6 Servers on a 15 Amp Power Strip

Not sure how this power stip could possibly be working.  It is only a 15 AMP power strip and this 6 servers have to be drawing at least 3 amps each.  Someone help explain this too me?  Thanks,
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beepatAsked:
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Tory WCommented:
Your power strip is rated to safely carry 15 AMPs of power. You can push as many amps of power over it that you want (usually)  Most power strips have a function to protect against dirty power or lightning strikes but they normally don't regulate how much power can be run across them.  

Find another power strip for two or three of the servers to balance the load. The strip may handle more than 15 AMPs but it could also burst into flames as well.  This goes for any link of power not just the strip.  The wiring in your wall may well be very much over loaded too.  I would suggest getting an electrician in to do a survey for you, some may even do consultations for free.
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Lee W, MVPTechnology and Business Process AdvisorCommented:
How do you know the servers are 3 AMPs each?  Watts = Amps * Volts.  with 3 AMPs, you would expect you are drawing AT LEAST 300 Watts each.  That's a LOT of power.  You should understand that just because a power supply may be rated for 400 Watts... or 800 Watts... or whatever, that does not mean it is constantly drawing that much power.  Most of the time, at least in my experience, the actual power drawn is more like 20-25% of what the power supply rating is.  At boot, there is a spike (when the wattage available MUST meet the demand), but after things settle down (hard drives spin up, for example), idle CPUs and disks draw less power.

I would suggest you get yourself a Kill-A-Watt meter and check what the servers are ACTUALLY taking.  I suspect you'll find the ACTUAL power being pulled through the strip is more like 8-9 AMPs constant and maybe 15-18 on power-on (and HOPEFULLY you know not to power on ALL servers at once - give them a minute or two between starting).
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JohnBusiness Consultant (Owner)Commented:
As Lee noted, the supplies are probably not drawing rated load. That is "why it works".

Still, I would not put more than two or three servers on one commercial power strip. You need an adequate number of 15 amp circuits to provide for all your servers. This will also give a modest amount of redundancy in supply.
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andyalderCommented:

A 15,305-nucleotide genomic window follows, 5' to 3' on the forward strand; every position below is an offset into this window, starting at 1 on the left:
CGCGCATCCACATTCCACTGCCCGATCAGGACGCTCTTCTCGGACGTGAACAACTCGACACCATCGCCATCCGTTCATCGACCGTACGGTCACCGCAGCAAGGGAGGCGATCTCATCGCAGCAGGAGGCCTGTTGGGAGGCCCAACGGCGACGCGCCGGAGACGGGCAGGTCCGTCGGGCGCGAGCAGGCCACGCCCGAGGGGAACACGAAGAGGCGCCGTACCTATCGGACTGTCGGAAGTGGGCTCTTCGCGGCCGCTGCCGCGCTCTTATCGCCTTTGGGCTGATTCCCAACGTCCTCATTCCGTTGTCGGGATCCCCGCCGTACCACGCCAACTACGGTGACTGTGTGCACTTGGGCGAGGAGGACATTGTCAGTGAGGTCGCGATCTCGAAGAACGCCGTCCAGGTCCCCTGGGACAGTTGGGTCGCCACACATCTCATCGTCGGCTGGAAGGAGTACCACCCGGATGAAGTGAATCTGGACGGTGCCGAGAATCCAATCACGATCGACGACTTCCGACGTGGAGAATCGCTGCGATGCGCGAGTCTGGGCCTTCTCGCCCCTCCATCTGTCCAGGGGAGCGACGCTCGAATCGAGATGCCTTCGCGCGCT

What is the power strip and what voltage do you have in your country? (you say -this- power strip as if you are referencing a specific one).
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beepatAuthor Commented:
Thanks for input. I know not to spun all these up at the same time. This is a new job for me and I am just auditing things that should be changed. I was wondering more about the calculations of these power strip. I wonder how many servers I could plug into this strip before issues would start.
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JohnBusiness Consultant (Owner)Commented:
I would not allow issues to start. So keep to 2 or 3 and keep each strip on a separate circuit.

Power strips have a tendency to get kicked around so a rack mounted strip is always better.
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andyalderCommented:
How are you going to avoid all the machines starting at once if you have a power outage and then the power comes back and they all start up?
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JohnBusiness Consultant (Owner)Commented:
How are you going to avoid all the machines starting at once  Yes, which is a reason why I suggest some separate building circuits.  It helps to avoid issues.
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Tory WCommented:
Ok, it seems I may need to clarify my statement and also request more information.  There are many variations of "power strips". Some have circuit breakers that will trip if a certain level of current is present, others have fuses that burn out if a certain level of current is present.  

I assumed you had neither one of these types of power strips based on the statement you made about exceeding the Amperage on the strip itself.  There is a possibility that the strip has a breaker or fuse and those items are bad or faulty, but aside from that being the case there are many "power strips" that do not have a "trip" function.  In these cases I would refer you to my former post.

My question of you is what type of power strip are we talking about and does it have a function that is supposed to trip or is it just splitting the power out into 6 different outlets? If you would post the brand and model number it could help.

Also, my statement about bursting into flames was no joke. An overloaded wire or outlet will start getting hot and can easily start fires if not monitored carefully.  This goes for servers, hot pots, or even christmas tree lights like the "Christmas Vacation" movie.
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andyalderCommented:
HP AF500A - just a guess as asker won't tell us what strip they have,
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